Linked by Thom Holwerda on Wed 3rd Jan 2018 00:42 UTC
Intel

A fundamental design flaw in Intel's processor chips has forced a significant redesign of the Linux and Windows kernels to defang the chip-level security bug.

Programmers are scrambling to overhaul the open-source Linux kernel's virtual memory system. Meanwhile, Microsoft is expected to publicly introduce the necessary changes to its Windows operating system in an upcoming Patch Tuesday: these changes were seeded to beta testers running fast-ring Windows Insider builds in November and December.

Crucially, these updates to both Linux and Windows will incur a performance hit on Intel products. The effects are still being benchmarked, however we're looking at a ballpark figure of five to 30 per cent slow down, depending on the task and the processor model. More recent Intel chips have features - such as PCID - to reduce the performance hit.

That's one hell of a bug.

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Affects...
by BushLin on Wed 3rd Jan 2018 01:03 UTC
BushLin
Member since:
2011-01-26

From the article, quoting a developer.
"There is presently an embargoed security bug impacting apparently all contemporary [Intel] CPU architectures that implement virtual memory..."

Maybe this is lost in translation but I understood the 286 to introduce Virtual Memory so this presumably affects every Intel CPU made since the 1970s? Yikes

Reply Score: 3

RE: Affects...
by dnebdal on Wed 3rd Jan 2018 01:25 in reply to "Affects..."
dnebdal Member since:
2008-08-27

From the article, quoting a developer.
"There is presently an embargoed security bug impacting apparently all contemporary [Intel] CPU architectures that implement virtual memory..."

Maybe this is lost in translation but I understood the 286 to introduce Virtual Memory so this presumably affects every Intel CPU made since the 1970s? Yikes


AMD made an LKML post about this, explaining in more detail what sort of bug this is and that they're not vulnerable.

If I understand it correctly (big if), the problem is in the way intel CPUs do speculative execution. Apparently, the speculative branches don't fully respect memory protection, and someone has found a way to turn that into real-world effects. It seems to have been surprising that this was possible.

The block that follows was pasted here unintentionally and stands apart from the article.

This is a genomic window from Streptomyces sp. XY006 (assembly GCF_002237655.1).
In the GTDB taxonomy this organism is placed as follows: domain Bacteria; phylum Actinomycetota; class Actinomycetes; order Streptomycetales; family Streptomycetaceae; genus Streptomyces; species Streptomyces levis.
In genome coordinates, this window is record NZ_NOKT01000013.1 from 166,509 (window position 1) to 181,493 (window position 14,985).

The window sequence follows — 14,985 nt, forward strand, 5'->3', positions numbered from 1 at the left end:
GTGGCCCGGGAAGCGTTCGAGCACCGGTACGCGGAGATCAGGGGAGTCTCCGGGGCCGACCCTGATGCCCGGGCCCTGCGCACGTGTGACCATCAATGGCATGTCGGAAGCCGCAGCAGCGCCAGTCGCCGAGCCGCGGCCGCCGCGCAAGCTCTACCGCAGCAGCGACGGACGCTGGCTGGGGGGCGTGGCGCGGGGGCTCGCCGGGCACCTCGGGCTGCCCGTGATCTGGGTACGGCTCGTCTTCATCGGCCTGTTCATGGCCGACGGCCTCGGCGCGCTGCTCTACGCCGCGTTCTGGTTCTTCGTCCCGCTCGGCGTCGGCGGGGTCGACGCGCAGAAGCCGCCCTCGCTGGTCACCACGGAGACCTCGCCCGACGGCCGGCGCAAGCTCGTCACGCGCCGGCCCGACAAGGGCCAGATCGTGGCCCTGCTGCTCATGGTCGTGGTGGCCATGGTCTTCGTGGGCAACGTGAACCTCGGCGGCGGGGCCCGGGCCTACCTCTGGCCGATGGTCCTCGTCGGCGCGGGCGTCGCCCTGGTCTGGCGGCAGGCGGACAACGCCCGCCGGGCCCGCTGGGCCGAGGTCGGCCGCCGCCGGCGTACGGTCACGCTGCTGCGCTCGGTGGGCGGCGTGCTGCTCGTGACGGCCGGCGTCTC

LKML link: https://lkml.org/lkml/2017/12/27/2

Edited 2018-01-03 01:29 UTC

Reply Parent Score: 9

RE[2]: Affects...
by BushLin on Wed 3rd Jan 2018 01:30 in reply to "RE: Affects..."
BushLin Member since:
2011-01-26

Was just about to edit, yes; so just every Intel x86 from the Pentium Pro onwards, not so bad. ;)

Edited 2018-01-03 01:41 UTC

Reply Parent Score: 7

RE: Affects...
by bhtooefr on Wed 3rd Jan 2018 01:30 in reply to "Affects..."
bhtooefr Member since:
2009-02-19

Contemporary CPUs, though, and it's implied that it's related to speculative execution (in the old definition where it meant branch prediction and executing ahead of a stall).

That means 286, 386, and 486 cannot be affected, as they don't have branch prediction - they just stall on branches where the available data isn't present.

P5 Pentium and Bonnell Atom could be affected, but being in-order execution, are less likely to be affected even if the bug is present, they can't get as far.

And, the major changes to the memory model, AFAIK, were 286 (added segmented MMU), 386 (32-bit MMU with flat addressing), P6 (36-bit segmentation added to MMU), Dothan (NX), Prescott (hackish 40-bit EM64T implementation), and Core 2 (full 48-bit, IIRC, EM64T implementation).

Here's my guesses as far as where the bug would've likely been introduced:

* P6 (Pentium Pro) - if that's the case, Pentium 4 and all Atoms/Atom-derived CPUs are likely unaffected, as they were separate clean-sheet redesigns (although elements were exchanged between designs)
* Dothan Pentium M - if that's the case, Prescott Pentium 4s are possibly unaffected, Atoms/Atom-derived CPUs are likely unaffected, pre-Prescott Pentium 4s are almost certainly unaffected
* Prescott Pentium 4 - if that's the case, then everything with NX support or everything with AMD64 support is likely affected (it wouldn't be a big deal if only some old P4s were affected, after all, which would mean that some design reuse from P4 to later CPUs happened in the MMU)
* Core 2 - if that's the case, then Atoms/Atom-derived CPUs are likely unaffected
* Something later - same deal about Atoms/Atom-derived CPUs likely being unaffected.

Reply Parent Score: 8